AI: More Than a Buzzword in the Language Services industry?
Artificial intelligence has become the new buzzword in the language services industry, with countless technology vendors and LSPs proclaiming that their AI efforts will revolutionize the field. Providers are scrambling to keep up with the fast pace of development to understand how it will affect their business and how to remain relevant in a world full of automation. Buyers are trying to figure out what it means for both their own processes and when they purchase services from vendors. Humans at all levels of the supply chain question what AI will do to their jobs.
And as you might expect, amid all this buzz, there is a lot of confusion. The majority of it ties to what exactly is artificial intelligence. AI in the form of machine learning and predictive analytics represents an evolved form of automation, yet people across the industry indiscriminately use the word to refer to “automation” in general. For example, rule-based machine translation software or a preconfigured workflow in a translation management system are definitely automation – but they are not AI. Instead the rules in these systems were meticulously created by humans based on what they considered best practices.
For automation to qualify as AI, it requires deep learning whereby computers build a mathematical model from sample data, analyze it for statistical patterns, and make predictions or decisions based on the training data. With AI, it’s machines that create rules to apply to automate work. Over time, they learn from outcomes to deliver better results. Examples of AI include neural machine translation and self-learning systems that identify problems in translation memory segments.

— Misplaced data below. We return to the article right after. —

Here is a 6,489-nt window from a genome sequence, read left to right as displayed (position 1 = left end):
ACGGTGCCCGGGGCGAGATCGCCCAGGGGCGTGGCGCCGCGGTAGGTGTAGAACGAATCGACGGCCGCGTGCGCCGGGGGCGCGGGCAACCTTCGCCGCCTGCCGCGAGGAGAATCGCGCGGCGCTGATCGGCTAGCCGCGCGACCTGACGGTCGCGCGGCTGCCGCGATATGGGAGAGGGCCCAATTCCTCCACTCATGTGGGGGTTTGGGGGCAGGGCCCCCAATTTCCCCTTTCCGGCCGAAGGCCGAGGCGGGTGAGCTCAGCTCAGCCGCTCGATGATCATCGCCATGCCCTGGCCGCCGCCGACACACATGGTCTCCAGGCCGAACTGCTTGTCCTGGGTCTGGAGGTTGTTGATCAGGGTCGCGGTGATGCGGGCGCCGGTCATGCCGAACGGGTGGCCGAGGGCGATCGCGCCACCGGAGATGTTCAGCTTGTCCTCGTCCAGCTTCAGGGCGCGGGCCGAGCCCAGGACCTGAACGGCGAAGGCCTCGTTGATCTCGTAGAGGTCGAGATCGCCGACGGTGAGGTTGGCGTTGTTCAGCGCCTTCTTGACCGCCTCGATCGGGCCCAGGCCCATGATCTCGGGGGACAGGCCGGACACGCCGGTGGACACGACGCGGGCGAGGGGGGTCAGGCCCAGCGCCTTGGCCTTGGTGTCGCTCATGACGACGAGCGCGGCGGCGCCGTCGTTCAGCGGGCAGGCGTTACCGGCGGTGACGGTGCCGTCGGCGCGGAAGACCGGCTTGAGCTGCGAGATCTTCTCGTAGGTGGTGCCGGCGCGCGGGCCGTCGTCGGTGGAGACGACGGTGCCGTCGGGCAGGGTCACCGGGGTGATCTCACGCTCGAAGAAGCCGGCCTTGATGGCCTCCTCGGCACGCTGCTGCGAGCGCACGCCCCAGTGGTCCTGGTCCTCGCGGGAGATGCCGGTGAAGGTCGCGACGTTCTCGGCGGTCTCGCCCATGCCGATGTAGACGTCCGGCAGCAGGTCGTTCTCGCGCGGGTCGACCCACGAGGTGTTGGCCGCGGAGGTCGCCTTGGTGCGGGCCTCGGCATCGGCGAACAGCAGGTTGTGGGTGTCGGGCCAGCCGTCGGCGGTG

AI affects organizations on different fronts: language with neural machine translation and various tools to clean up language resources, production with expert systems that handle project and vendor management functions, business development with marketing, sales and customer service tools, and business operations through advanced automation in areas such as human resources.
However, in the end, whether new advances are rule-based systems developed by humans or machine learning by sophisticated systems, the reality is that automation is permeating every aspect of language services. Why? Besides the fact that the AI form of automation is au courant, it’s also essential. LSPs need to remove as much waste, inefficiency, time, and cost from their operations – and automation of any type is a major step in meeting those goals. For example, just a bit more than half of LSPs we surveyed have adopted machine translation in their production model. Everyone has a vested interest in learning about developments in the field so they can adapt and react – with their processes, their business, or even their careers.
Join our presentation on Debunking AI Myths at GALA in Munich, Germany next month. Our session will help you reframe the dialog around the right questions to ask without getting tangled in misleading messages you hear in press releases, the twittersphere, and in the business press.
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